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InfoComm Director: We Will Support Members Entering the Residential Market

Oct 4, 2005 8:00 AM


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Randal Lemke, Ph.D., executive director of InfoComm International, wrote the following letter to the AV press:

Thank you for all the coverage provided on the activities of our members as well as of our association, InfoComm International. One issue that is receiving more coverage in the AV press is the increasing number of professional AV companies doing business in the residential market. As the association that clearly identifies itself with AV communications, we have watched this phenomenon, and began late last year to take steps to support our members.

As members consider and approach this market, our first step was to produce a Residential Pavilion at InfoComm '05 in Las Vegas. Since more than 25 percent of the attendees at InfoComm have indicated they are involved in the residential market, our goal was to provide them a convenient opportunity to see residential systems at the show. At the same time, the pavilion gave our exhibitors a way to show these interested pro-AV companies their residential products. In addition, we offered a seminar track to further help our attendees understand the opportunities in the residential market.

Recently, Magnolia A/V, a company owned by Best Buy, chose the InfoComm Certified Technology Specialist (CTS) program as the training it would use to educate its employees. Magnolia has participated in InfoComm Academy education for several years and has crafted an interesting training program in which it uses our off-the-shelf Essentials of the AV Industry online course along with the hands-on training that it provides directly to its employees. Employees completing the training can then take the InfoComm certification test to qualify for our general certification.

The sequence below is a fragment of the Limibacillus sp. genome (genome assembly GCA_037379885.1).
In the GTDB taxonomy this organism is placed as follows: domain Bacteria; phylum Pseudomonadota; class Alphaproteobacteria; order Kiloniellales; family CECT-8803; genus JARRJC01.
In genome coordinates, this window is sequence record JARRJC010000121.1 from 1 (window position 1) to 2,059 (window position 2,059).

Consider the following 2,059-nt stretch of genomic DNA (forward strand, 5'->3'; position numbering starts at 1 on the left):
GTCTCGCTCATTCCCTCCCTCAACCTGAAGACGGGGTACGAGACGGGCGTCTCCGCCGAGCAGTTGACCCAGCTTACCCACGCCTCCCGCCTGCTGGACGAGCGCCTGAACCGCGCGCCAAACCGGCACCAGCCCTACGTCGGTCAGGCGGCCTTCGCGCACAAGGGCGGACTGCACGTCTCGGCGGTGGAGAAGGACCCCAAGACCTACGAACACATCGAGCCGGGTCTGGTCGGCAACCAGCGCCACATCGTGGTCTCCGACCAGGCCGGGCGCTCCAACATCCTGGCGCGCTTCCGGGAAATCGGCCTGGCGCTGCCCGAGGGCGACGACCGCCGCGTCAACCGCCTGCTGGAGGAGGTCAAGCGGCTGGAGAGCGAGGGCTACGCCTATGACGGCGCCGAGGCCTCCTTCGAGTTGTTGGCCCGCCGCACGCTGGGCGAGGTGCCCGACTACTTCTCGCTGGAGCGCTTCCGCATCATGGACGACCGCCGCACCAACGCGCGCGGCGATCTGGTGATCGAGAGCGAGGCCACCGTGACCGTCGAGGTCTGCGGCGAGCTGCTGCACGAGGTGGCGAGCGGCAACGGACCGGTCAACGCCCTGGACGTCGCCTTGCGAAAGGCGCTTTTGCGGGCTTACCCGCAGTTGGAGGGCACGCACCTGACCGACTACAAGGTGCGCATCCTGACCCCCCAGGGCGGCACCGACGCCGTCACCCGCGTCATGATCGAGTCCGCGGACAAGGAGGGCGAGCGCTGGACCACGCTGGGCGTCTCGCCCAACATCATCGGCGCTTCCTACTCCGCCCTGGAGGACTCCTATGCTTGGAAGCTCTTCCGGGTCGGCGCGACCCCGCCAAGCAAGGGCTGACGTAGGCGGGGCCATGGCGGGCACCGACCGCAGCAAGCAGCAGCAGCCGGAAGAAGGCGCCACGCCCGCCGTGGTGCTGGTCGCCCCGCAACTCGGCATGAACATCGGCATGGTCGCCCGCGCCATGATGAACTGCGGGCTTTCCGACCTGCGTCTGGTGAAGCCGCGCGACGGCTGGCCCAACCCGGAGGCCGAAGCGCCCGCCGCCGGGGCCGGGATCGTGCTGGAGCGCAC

The association's position in providing training is that we aim to raise the bar for all companies working in AV. InfoComm Academy training is open to anyone who wishes to participate, as is required by federal anti-trust law. The general CTS is a starting point for anyone in the AV industry, and as our certification numbers near 4,000, it is clear that many companies come to us for specialized training to advance employees in their careers.

The position we take on the residential market is that we view it as one of more than 15 markets that our member companies serve. Corporate, higher education, worship, health care, government/military, etc. are some of the largest markets that our members serve, and many now see the potential in the residential market. Our goal is to help them to better understand this market and, if they choose to work in it, we are here to support them — as we have through our trade show and our educational program.

Although we don't know how many of our members will get involved in residential, we hope to support those who do by educating them on the opportunities and, as importantly, on what it may take for them to become successful—before they jump in with both feet. From a business perspective, we know that the residential customer is quite different from the customer in a professional environment. There are many issues to be considered, including different styles of customer service, business process, and installation "fit and finish."

How can the strengths of a current business be leveraged into a new business, and how should one create a business model that fits the residential market, as well as one that works well in the institutional or corporate environment? After such an exploratory exercise, some may decide that they are better off not entering this market today. Ultimately, it will be up to them. Our role as their association is to provide them the tools to help them make good business decisions.

As you follow this trend, we stand ready to provide the AV press with information about how this activity is progressing. As outlined above, our position is about serving our membership using our current formats; we are not out to create a new association or trade show around the residential market.

For more information, visit www.infocomm.org.



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